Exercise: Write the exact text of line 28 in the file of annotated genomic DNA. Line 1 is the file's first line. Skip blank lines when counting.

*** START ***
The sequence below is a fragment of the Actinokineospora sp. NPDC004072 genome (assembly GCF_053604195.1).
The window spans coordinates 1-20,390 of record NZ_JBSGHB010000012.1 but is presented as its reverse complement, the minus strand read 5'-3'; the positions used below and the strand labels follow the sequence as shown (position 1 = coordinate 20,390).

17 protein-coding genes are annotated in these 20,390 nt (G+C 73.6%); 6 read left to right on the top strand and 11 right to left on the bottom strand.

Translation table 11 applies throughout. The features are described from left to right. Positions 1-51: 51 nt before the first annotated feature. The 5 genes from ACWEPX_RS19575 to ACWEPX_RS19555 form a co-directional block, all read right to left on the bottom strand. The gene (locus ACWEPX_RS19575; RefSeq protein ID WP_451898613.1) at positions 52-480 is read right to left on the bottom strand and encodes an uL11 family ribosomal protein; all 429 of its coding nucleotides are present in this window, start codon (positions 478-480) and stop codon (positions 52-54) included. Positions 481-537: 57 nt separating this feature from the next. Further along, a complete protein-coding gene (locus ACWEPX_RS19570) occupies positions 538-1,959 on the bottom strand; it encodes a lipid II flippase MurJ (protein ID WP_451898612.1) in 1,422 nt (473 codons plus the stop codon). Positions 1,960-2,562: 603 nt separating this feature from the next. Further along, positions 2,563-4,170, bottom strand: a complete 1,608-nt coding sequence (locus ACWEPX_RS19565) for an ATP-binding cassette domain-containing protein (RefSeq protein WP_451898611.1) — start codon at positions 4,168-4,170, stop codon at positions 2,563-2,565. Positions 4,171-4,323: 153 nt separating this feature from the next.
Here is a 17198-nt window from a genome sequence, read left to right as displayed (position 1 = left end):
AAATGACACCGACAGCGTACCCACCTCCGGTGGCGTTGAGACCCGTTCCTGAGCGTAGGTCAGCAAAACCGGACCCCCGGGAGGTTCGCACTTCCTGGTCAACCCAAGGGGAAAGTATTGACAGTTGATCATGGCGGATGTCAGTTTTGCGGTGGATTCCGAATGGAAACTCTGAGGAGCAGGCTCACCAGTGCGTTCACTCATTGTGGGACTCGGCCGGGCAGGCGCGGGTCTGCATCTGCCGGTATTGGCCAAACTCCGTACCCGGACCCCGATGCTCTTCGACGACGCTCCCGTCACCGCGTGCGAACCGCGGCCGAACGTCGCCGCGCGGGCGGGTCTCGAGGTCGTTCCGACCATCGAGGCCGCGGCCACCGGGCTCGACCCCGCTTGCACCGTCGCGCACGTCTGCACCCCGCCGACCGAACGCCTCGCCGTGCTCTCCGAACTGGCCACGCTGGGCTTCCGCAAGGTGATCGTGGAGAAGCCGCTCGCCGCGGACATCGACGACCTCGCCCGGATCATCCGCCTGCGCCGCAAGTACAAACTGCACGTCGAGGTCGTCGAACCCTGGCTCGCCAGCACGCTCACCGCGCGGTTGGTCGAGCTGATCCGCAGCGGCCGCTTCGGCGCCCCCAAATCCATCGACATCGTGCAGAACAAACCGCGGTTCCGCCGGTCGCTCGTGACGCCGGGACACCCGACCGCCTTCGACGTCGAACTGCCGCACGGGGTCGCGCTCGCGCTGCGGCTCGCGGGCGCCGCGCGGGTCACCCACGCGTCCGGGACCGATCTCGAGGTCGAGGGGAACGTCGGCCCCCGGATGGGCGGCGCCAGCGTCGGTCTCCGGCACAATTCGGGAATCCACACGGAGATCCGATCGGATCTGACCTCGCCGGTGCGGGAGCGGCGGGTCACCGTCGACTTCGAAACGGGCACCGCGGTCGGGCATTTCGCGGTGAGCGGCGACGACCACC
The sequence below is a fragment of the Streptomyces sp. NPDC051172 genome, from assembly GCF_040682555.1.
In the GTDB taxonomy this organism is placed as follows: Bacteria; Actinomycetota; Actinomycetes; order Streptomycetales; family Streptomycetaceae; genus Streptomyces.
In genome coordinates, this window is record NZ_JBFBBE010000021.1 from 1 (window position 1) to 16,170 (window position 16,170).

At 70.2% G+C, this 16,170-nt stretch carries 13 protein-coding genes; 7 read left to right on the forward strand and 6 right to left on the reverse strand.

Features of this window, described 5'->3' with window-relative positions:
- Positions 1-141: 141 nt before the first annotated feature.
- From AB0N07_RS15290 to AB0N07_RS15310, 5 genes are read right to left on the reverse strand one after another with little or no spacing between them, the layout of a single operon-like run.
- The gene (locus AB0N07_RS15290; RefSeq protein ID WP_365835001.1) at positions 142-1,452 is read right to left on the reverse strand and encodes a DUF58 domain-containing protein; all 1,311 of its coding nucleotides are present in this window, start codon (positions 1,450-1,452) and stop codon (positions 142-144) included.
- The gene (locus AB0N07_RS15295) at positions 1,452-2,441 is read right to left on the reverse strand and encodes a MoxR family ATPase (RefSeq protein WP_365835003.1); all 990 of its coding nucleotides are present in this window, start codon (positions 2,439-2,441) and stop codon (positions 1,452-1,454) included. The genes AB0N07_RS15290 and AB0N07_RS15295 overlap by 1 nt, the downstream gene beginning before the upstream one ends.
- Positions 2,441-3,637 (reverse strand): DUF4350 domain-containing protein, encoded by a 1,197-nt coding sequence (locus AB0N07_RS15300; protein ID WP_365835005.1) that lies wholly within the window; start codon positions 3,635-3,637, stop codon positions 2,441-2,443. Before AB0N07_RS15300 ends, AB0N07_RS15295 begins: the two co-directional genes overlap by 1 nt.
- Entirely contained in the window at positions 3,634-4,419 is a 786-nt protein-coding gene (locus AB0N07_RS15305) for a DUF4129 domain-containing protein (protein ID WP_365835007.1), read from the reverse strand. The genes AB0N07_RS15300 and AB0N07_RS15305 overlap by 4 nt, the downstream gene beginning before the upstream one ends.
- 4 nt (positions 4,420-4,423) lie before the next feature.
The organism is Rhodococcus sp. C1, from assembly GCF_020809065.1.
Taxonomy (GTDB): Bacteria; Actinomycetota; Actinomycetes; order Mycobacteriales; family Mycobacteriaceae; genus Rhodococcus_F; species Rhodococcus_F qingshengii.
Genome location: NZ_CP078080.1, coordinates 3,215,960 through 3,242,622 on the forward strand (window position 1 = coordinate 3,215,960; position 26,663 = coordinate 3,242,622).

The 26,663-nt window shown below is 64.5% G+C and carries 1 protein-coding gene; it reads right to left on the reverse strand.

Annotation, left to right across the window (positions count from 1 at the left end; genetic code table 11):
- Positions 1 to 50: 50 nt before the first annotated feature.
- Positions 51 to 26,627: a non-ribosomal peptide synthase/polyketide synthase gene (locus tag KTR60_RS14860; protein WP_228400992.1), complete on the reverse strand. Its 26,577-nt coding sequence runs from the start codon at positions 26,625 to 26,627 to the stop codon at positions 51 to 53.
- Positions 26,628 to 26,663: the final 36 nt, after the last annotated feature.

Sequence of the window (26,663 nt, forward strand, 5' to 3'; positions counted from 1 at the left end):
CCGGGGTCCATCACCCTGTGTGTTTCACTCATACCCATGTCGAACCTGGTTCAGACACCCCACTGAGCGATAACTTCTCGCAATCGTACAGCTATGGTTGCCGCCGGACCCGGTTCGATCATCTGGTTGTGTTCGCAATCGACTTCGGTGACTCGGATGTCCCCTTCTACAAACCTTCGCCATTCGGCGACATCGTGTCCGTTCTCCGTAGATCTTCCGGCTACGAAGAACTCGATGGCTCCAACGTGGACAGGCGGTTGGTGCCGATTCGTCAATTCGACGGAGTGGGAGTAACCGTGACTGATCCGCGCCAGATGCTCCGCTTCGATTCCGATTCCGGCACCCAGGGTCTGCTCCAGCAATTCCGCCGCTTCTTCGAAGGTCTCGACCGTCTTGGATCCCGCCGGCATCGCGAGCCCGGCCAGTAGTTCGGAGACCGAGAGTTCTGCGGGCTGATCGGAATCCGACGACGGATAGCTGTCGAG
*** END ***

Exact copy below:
CCGGGGTCCATCACCCTGTGTGTTTCACTCATACCCATGTCGAACCTGGTTCAGACACCCCACTGAGCGATAACTTCTCGCAATCGTACAGCTATGGTTGCCGCCGGACCCGGTTCGATCATCTGGTTGTGTTCGCAATCGACTTCGGTGACTCGGATGTCCCCTTCTACAAACCTTCGCCATTCGGCGACATCGTGTCCGTTCTCCGTAGATCTTCCGGCTACGAAGAACTCGATGGCTCCAACGTGGACAGGCGGTTGGTGCCGATTCGTCAATTCGACGGAGTGGGAGTAACCGTGACTGATCCGCGCCAGATGCTCCGCTTCGATTCCGATTCCGGCACCCAGGGTCTGCTCCAGCAATTCCGCCGCTTCTTCGAAGGTCTCGACCGTCTTGGATCCCGCCGGCATCGCGAGCCCGGCCAGTAGTTCGGAGACCGAGAGTTCTGCGGGCTGATCGGAATCCGACGACGGATAGCTGTCGAG